Saturday, February 27, 2016

Not your "Sara Dane" - real women from the Edges of Empire

From Goodreads
Original 1955 cover
There are certain myths attached to Australia’s stories of convict women that have been perpetuated in a fair bit of romantic literature. These often feature the innocent and impoverished or orphaned young woman - usually English or Irish - and sexy and beautiful too! - who steals something small, a handkerchief, a loaf of bread to feed a starving child. Although she is sentenced to hang, by stroke of luck she is reprieved at the last minute and transported beyond the seas, usually to New South Wales or the more dreaded Van Diemen’s Land. In spite of all that she endures and the challenges she faces, our heroine succeeds in some way, either through an advantageous marriage or sheer grit and determination to better herself. She manages to put her shameful past behind her and becomes one of the founding mothers of the nation. 

The famous novel Sara Dane by Catherine Gaskin, which was inspired by the real story of Mary Reibey [see note below] started this trend back in the mid 1950s and, with variations, has been the basis of many a romantic “convict novel” ever since. 

The historical reality is that beauty was in short supply among convicts and not many of them were totally innocent, the majority being career criminals with a history of offending and re-offending. Sadly, any of those who may have been comparatively naïve or innocent before their sentences were often dragged down into the mire by forced association with these hardened individuals and the brutal treatment they received at the hands of those in authority.

There are many records still in existence in various archives of countries that used to be part of the British Empire detailing the circumstances, trials and sentences of a group of women who came under British laws and jurisdictions and these form the basis of From the Edges of Empire: Convict Women from Beyond the British Isles, edited by Lucy Frost and Colette McAlpine for the Convict Women’s Press.

Available from Convict Womens Press

This absorbing compilation throws new light on some of the amazing 200 or so women who don’t fit the accepted image of convicts all being of British heritage. Although only a tiny fraction of the 25,000 women who were transported were tried and sentenced in countries other than the British Isles, very few them were described of colour with others simply being described as foreign - which could mean anything including race or colour - but more often that simply she could not speak English. Some were slaves with no rights or no-one to defend them, some were just girls, some had aristocratic or influential connections in Europe yet still fell foul of British law. Their crimes were of passion or hate or necessity. Some were victims of men and a cruel system, others were manipulative and immoral by nature. Fascinating, and even disturbing reading in places, several of these women could be subjects of novels in their own right.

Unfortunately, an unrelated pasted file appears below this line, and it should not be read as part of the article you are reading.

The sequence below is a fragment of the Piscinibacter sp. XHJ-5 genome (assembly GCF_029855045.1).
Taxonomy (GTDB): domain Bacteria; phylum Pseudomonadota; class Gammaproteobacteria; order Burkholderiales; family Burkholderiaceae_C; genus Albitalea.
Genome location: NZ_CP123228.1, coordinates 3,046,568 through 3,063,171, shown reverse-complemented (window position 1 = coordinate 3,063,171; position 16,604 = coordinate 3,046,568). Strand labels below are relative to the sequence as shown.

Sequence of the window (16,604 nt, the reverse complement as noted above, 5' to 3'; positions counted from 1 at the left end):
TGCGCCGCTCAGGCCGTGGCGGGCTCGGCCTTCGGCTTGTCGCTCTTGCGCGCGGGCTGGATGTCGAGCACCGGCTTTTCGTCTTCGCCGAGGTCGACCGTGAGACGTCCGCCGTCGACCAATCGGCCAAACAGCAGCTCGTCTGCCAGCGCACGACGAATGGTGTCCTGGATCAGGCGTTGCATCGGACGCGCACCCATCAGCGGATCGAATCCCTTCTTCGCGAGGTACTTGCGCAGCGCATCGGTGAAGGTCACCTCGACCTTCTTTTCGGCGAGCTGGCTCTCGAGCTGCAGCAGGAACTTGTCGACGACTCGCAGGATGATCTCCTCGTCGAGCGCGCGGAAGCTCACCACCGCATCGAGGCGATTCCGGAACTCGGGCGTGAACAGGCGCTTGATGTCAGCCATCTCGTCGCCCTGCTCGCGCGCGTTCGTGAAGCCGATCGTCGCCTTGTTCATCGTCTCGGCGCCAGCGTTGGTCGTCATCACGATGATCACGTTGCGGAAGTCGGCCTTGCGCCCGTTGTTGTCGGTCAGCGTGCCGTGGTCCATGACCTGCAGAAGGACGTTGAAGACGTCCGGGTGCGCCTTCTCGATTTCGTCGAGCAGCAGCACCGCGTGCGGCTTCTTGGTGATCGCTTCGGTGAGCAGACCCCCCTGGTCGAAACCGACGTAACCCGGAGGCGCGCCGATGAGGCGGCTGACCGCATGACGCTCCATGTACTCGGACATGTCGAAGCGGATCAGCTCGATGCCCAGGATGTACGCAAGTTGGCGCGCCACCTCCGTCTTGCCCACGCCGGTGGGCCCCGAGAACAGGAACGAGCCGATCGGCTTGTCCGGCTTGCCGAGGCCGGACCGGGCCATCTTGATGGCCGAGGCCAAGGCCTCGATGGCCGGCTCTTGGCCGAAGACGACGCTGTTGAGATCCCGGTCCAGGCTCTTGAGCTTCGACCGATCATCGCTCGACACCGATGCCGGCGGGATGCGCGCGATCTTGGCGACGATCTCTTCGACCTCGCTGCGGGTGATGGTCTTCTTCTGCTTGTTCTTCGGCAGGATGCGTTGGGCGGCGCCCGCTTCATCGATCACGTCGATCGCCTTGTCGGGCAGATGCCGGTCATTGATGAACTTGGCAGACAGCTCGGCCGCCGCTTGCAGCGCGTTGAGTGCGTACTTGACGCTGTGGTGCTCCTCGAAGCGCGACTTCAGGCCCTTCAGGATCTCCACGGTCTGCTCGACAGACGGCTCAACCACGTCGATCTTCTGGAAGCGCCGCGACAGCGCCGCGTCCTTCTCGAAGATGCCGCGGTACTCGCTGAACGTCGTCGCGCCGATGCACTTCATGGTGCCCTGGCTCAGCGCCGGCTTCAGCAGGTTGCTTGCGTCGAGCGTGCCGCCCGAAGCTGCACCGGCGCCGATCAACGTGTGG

It is somewhat ironic that having a convict in the family tree was something Australians used to try and hide but now has turned into a badge of honour and pride, although modern people do tend to rose-tint the facts about their ancestors and give them attributes that are more wishful thinking than fact. It’s fine to have a clever or pretty “Sara Dane” in your family tree, but please don’t let her be ugly or diseased or an imbecile, a prostitute, a poisoner or creepy child abuser; nor should she be a “person of colour”. Some Australians with a convict background may assume their dark colouring comes from an Aboriginal connection but won’t know they are in fact descended from black slaves from the West Indies or mixed race individuals from India, Mauritius, or the Cape of Good Hope. 

If these women survived the tough system, once they served their sentences and were no longer under the eagle eye of jurisprudence or in the paper records, many simply disappeared into the general population, probably taking new names or camouflaging their pasts. One particularly shocking story related in the book involved a Scots missionary woman in India who was suspected of incest with her brother and who was transported for whipping to death her seven year old niece. In later years, she moved frequently through the southern part of Australia, perhaps deliberately hiding her trail. If her descendants alive today know nothing of her story, it may be better that they never do, as some convict crimes still border on the unspeakable and can never be equated with the romantic stolen handkerchief version.

Another woman who appears in the list of foreign-born female convicts in this book is the con woman and serial bigamist, Hannah Mary Anson, who sometimes gave her birthplace as Madras, India. After her final release in 1854, it is assumed she went on to reinvent a different life for herself and it may well be that she is another convict with living descendants today who know nothing of her at all. Her story appeared earlier in this blog and can be read here (1) and here (2).

One contributor From the Edges of Empire, Kay Buttfield, in writing about women sent from South Africa, gives this apt closing to one of the chapters:
"The lives of these people, like all the convict lives whose stories are narrated, come to us through the records - some more detailed than others - but all allow a moment to contemplate these people. In the gathering of these threads of lives we will never know all the answers. However their lives gain a little dignity when we can tease out their stories and our history of the British Empire becomes the richer for knowing them."